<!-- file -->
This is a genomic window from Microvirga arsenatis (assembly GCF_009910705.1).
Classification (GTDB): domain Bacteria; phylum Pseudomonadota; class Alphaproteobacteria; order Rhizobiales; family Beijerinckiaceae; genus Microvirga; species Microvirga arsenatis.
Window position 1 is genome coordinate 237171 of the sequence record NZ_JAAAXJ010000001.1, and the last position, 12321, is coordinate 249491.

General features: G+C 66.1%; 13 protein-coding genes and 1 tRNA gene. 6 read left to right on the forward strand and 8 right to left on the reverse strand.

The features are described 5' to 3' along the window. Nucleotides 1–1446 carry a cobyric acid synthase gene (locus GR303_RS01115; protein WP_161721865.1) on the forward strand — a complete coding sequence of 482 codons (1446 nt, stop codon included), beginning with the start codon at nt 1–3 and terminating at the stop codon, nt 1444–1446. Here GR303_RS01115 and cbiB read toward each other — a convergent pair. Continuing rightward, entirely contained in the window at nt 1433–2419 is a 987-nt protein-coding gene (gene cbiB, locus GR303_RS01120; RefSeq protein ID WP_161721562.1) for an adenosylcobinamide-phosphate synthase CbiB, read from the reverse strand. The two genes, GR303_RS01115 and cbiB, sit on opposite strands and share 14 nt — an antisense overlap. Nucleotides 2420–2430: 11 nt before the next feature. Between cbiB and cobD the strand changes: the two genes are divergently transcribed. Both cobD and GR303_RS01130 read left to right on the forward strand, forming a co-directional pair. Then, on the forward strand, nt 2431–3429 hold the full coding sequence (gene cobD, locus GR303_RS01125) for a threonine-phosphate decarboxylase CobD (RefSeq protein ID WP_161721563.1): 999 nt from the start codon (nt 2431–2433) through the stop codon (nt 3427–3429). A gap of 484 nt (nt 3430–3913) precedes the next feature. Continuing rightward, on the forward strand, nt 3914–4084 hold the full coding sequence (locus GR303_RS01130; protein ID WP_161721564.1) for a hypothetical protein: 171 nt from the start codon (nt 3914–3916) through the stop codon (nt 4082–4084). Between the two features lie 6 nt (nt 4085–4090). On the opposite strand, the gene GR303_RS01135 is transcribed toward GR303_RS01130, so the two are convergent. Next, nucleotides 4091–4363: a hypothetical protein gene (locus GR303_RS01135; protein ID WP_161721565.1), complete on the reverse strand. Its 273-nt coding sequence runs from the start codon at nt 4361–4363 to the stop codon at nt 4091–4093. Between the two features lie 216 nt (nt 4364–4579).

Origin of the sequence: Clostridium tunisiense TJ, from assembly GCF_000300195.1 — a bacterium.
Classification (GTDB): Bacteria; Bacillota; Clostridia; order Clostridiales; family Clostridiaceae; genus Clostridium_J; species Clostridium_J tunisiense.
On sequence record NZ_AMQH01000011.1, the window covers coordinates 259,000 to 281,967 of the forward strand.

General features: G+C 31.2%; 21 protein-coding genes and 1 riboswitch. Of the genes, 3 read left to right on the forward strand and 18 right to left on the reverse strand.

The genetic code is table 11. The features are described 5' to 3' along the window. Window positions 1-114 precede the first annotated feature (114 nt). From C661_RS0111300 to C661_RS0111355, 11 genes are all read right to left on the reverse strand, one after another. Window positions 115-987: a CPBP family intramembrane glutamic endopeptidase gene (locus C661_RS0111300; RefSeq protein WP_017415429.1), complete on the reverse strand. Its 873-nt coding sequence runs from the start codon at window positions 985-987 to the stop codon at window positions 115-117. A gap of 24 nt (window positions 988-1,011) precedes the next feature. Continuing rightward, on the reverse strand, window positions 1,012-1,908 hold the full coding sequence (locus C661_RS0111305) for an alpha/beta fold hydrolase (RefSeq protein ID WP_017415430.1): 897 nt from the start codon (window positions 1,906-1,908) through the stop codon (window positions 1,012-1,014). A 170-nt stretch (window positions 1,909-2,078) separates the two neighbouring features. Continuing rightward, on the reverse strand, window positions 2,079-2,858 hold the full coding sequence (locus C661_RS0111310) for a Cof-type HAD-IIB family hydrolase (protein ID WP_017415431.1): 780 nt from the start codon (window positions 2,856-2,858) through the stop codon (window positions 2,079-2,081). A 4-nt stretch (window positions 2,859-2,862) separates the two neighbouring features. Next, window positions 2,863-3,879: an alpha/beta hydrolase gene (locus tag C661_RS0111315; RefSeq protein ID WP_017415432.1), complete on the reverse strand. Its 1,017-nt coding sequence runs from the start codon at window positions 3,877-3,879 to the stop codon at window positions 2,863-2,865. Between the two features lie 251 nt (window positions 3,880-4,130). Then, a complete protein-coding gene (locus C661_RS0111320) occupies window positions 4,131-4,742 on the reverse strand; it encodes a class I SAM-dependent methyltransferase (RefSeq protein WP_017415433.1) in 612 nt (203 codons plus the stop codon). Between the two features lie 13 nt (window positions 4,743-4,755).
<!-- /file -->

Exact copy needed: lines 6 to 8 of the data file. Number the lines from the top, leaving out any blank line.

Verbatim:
Origin of the sequence: Clostridium tunisiense TJ, from assembly GCF_000300195.1 — a bacterium.
Classification (GTDB): Bacteria; Bacillota; Clostridia; order Clostridiales; family Clostridiaceae; genus Clostridium_J; species Clostridium_J tunisiense.
On sequence record NZ_AMQH01000011.1, the window covers coordinates 259,000 to 281,967 of the forward strand.